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Amanita Muscaria and Sinterklaas

Sinterklaas and his helpers have their origins in ancient pagan rites, which deal with fertility and new beginnings. The Catholic Church has never been able to eradicate these traditions and has therefore used its influence to Christianize it.

God Wodan

Sinterklaas is a celebration that was introduced with Christianity in order to make the new teachings more appealing. The customs surrounding Sinterklaas come from Germanic theology and were originally connected to the god Wodan, who was revered by Germanic people. Saint Nicholas was also the patron saint of sailors, so it was easy to replace Wodan with Saint Nicholas in the celebration.

The Jul Feast

The Jul Feast is a celebration that takes place from December 25th to January 6th. During this time, Wodan, the god of fertility and the elements, rides through the sky on his horse Slypnir with his companion Eckhard. He wears a cloak and is associated with gift-giving. This celebration is believed to be the inspiration for Sinterklaas.

Sinterklaas arrives on a flying horse, which has small wings on the lower legs, published between 1840-50.

Sylvester: a chimney sweep and a poisonous mushroom

Throughout central Europe, New Year’s Eve is known as Sylvester, after the Saint whose feast day falls on December 31. Two distinct images emerged from our conversations about German customs on Sylvester: a chimney sweep and a poisonous mushroom.

It is curious how many different cultural traditions and rituals seem to be connected to the Amanita muscaria mushroom.

The tradition of the chimney sweep in Germany, which is thought to bring good luck and is associated with the winter solstice and the new year, is just one more example of how this mushroom has played a role in various cultural practices.

Year 314

In Germany, New Year’s Eve is called “Silvester.” The name refers to a pope in the fourth century. Silvester I became bishop in Rome in 314 and died Dec. 31, 335. Later he was canonized, and since 354, the church celebrates the day of Dec. 31.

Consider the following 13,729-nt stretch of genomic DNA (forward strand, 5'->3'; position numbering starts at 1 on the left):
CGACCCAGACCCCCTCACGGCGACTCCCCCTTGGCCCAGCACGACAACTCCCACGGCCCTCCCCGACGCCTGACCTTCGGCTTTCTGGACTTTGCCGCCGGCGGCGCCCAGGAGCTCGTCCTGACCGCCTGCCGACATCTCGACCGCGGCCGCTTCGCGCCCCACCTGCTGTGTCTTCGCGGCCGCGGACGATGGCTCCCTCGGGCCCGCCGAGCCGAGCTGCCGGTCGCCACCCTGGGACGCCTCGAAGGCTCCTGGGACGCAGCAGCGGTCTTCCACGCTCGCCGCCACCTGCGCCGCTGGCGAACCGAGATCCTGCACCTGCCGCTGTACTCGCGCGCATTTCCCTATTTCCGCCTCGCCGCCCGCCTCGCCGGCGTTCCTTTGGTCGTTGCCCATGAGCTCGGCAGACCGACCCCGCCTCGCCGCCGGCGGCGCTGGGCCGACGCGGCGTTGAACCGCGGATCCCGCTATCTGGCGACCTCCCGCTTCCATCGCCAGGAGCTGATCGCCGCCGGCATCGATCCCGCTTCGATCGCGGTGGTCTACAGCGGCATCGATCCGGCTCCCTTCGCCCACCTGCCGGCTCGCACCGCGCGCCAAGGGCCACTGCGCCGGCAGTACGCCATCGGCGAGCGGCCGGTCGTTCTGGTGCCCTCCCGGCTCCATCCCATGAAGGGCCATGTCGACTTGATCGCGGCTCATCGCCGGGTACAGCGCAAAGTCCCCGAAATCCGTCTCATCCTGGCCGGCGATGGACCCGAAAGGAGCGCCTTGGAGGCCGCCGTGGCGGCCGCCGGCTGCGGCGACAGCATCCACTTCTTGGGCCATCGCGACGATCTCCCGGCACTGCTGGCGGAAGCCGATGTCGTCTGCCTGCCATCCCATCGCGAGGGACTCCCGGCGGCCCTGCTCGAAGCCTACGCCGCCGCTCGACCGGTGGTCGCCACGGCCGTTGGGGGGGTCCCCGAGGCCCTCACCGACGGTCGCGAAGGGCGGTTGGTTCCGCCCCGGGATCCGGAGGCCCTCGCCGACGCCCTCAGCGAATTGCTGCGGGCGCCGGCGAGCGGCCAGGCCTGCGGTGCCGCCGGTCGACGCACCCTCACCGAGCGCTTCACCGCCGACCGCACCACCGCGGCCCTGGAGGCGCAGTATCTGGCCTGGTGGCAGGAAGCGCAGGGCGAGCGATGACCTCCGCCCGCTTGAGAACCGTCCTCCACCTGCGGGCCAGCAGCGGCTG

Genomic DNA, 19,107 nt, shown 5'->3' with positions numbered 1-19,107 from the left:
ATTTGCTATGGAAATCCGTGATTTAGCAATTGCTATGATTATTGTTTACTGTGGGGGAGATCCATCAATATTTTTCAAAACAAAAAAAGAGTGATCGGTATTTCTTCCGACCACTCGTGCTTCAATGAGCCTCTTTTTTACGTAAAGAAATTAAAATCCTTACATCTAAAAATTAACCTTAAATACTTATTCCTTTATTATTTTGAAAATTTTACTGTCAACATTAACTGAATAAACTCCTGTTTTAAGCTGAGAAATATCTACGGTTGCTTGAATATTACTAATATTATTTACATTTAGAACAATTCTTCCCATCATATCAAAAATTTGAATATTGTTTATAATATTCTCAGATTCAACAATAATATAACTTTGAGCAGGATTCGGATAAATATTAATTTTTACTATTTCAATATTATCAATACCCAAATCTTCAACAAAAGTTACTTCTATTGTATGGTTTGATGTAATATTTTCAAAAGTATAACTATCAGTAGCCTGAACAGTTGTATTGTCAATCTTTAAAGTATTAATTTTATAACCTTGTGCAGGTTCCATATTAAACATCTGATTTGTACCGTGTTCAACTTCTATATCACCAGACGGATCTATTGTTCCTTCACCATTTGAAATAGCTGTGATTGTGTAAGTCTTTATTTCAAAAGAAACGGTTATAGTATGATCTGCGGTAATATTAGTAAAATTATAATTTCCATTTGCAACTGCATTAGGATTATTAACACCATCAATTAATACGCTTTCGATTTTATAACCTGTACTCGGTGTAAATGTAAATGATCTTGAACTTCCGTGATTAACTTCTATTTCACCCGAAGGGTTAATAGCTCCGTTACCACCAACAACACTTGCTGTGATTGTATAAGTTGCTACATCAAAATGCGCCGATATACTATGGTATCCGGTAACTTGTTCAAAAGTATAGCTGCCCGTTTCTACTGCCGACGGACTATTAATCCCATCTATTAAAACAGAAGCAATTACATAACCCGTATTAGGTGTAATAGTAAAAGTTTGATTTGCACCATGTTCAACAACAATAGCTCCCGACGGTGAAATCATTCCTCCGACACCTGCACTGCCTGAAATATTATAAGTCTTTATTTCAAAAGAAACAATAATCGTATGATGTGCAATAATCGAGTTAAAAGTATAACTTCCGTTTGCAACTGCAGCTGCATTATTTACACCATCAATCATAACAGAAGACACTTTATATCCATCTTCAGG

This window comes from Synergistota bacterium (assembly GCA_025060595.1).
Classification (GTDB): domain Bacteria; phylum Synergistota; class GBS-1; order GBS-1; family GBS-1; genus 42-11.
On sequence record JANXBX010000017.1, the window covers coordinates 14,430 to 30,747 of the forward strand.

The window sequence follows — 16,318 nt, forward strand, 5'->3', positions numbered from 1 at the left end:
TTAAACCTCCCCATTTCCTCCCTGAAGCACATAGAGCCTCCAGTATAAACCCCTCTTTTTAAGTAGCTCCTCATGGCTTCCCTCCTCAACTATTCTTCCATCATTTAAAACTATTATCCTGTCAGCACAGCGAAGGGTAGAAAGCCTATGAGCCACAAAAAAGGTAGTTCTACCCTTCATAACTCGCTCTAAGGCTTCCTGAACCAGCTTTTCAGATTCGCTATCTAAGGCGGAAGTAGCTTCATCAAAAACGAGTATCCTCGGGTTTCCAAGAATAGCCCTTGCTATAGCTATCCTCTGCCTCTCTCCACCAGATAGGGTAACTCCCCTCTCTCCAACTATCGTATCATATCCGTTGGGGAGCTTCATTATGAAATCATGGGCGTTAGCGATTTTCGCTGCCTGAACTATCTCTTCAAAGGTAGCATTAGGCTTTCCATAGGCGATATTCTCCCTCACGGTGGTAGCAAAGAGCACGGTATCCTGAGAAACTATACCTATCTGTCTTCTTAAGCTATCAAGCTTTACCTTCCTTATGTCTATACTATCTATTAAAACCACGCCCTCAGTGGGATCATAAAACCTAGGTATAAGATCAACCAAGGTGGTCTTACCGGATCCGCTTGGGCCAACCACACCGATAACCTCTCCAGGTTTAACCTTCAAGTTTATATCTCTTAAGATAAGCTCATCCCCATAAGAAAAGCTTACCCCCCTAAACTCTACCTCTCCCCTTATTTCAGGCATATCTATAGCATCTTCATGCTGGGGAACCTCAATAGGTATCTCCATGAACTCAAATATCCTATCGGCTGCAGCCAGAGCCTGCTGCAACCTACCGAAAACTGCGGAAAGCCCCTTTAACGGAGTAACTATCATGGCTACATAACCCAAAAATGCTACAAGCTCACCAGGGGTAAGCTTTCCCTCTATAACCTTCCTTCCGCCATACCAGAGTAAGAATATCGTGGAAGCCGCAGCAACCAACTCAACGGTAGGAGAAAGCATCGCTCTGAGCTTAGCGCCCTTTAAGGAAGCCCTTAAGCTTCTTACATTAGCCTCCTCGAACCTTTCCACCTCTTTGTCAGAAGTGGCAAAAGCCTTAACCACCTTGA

1:13 – Year 314. Most of the Netherlands, Germany, and the Nordic countries were not yet conquered by Christianity.

The chimney sweeper

The chimney sweeper frees the way to the top of soot and dirt and brings fresh wind. Also with the cleaning of the chimney, the chimney sweeper banned the danger of fires and, therefore, was seen as a lucky mascot.

The postcard shown here is inscribed in Hungarian “Boldog Ujevet” (which, according to reader Marcell Revisnyei, means “Happy New Year”). It was postally used on January 1st, 1938. It is typical of Central and Eastern European New Year’s postcards in which a chimney sweep — often a blond child — is shown frolicking in the snow, tossing out lucky talismans by the basketful.

Many traditions require some form of cleansing to greet the New Year. Although many of these rituals involve water in some way (see Laotion, Ukrainian, Greek) the Central European tradition invokes fire instead, or more specifically the cleansing of the chimney and hearth.

The appearance of the Chimney Sweep (in German, Schornsteinfeger) on the New Year is thought to bring good fortune, and this ordinarily lowly figure is met with reverence and good cheer.

Folk images of the Chimney Sweep often depict him spilling forth with tokens of good luck, including the familiar four-leafed clover and the more regional “red fly” mushroom.

The Chimney Sweep bearing gifts begs comparison to another seasonal fireplace visitor, Santa Claus (from the Dutch Sinterklaas, or “Klaus of the cinders”).

The distinctive red-and-white coloring of the “red fly” mushroom (amanita muscaria) carried by the Chimney Sweep, seems to further reinforce these connections.